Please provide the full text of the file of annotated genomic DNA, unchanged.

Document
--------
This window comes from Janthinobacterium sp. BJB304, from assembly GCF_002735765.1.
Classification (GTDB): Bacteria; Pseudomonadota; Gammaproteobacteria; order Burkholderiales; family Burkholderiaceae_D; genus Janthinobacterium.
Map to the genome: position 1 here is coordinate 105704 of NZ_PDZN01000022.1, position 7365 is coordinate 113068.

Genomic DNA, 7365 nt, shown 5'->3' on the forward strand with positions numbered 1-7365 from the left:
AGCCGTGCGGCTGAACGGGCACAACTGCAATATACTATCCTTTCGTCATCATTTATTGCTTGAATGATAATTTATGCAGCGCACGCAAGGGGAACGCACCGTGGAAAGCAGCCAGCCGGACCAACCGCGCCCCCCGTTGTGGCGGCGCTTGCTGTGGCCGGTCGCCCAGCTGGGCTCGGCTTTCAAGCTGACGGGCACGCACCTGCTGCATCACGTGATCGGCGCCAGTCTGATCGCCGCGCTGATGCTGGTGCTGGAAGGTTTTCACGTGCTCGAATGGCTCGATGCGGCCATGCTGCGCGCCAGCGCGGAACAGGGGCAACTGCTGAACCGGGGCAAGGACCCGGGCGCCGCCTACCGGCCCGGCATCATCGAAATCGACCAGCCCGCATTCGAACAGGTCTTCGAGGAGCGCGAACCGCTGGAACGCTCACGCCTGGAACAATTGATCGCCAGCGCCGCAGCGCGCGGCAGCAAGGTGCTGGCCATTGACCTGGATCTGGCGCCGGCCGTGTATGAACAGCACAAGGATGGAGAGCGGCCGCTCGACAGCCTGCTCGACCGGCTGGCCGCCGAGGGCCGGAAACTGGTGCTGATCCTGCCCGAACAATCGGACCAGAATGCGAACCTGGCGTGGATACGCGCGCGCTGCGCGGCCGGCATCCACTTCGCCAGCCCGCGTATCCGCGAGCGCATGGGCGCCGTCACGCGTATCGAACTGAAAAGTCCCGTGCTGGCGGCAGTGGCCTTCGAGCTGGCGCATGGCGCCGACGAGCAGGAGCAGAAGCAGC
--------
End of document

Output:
This window comes from Janthinobacterium sp. BJB304, from assembly GCF_002735765.1.
Classification (GTDB): Bacteria; Pseudomonadota; Gammaproteobacteria; order Burkholderiales; family Burkholderiaceae_D; genus Janthinobacterium.
Map to the genome: position 1 here is coordinate 105704 of NZ_PDZN01000022.1, position 7365 is coordinate 113068.

Genomic DNA, 7365 nt, shown 5'->3' on the forward strand with positions numbered 1-7365 from the left:
AGCCGTGCGGCTGAACGGGCACAACTGCAATATACTATCCTTTCGTCATCATTTATTGCTTGAATGATAATTTATGCAGCGCACGCAAGGGGAACGCACCGTGGAAAGCAGCCAGCCGGACCAACCGCGCCCCCCGTTGTGGCGGCGCTTGCTGTGGCCGGTCGCCCAGCTGGGCTCGGCTTTCAAGCTGACGGGCACGCACCTGCTGCATCACGTGATCGGCGCCAGTCTGATCGCCGCGCTGATGCTGGTGCTGGAAGGTTTTCACGTGCTCGAATGGCTCGATGCGGCCATGCTGCGCGCCAGCGCGGAACAGGGGCAACTGCTGAACCGGGGCAAGGACCCGGGCGCCGCCTACCGGCCCGGCATCATCGAAATCGACCAGCCCGCATTCGAACAGGTCTTCGAGGAGCGCGAACCGCTGGAACGCTCACGCCTGGAACAATTGATCGCCAGCGCCGCAGCGCGCGGCAGCAAGGTGCTGGCCATTGACCTGGATCTGGCGCCGGCCGTGTATGAACAGCACAAGGATGGAGAGCGGCCGCTCGACAGCCTGCTCGACCGGCTGGCCGCCGAGGGCCGGAAACTGGTGCTGATCCTGCCCGAACAATCGGACCAGAATGCGAACCTGGCGTGGATACGCGCGCGCTGCGCGGCCGGCATCCACTTCGCCAGCCCGCGTATCCGCGAGCGCATGGGCGCCGTCACGCGTATCGAACTGAAAAGTCCCGTGCTGGCGGCAGTGGCCTTCGAGCTGGCGCATGGCGCCGACGAGCAGGAGCAGAAGCAGC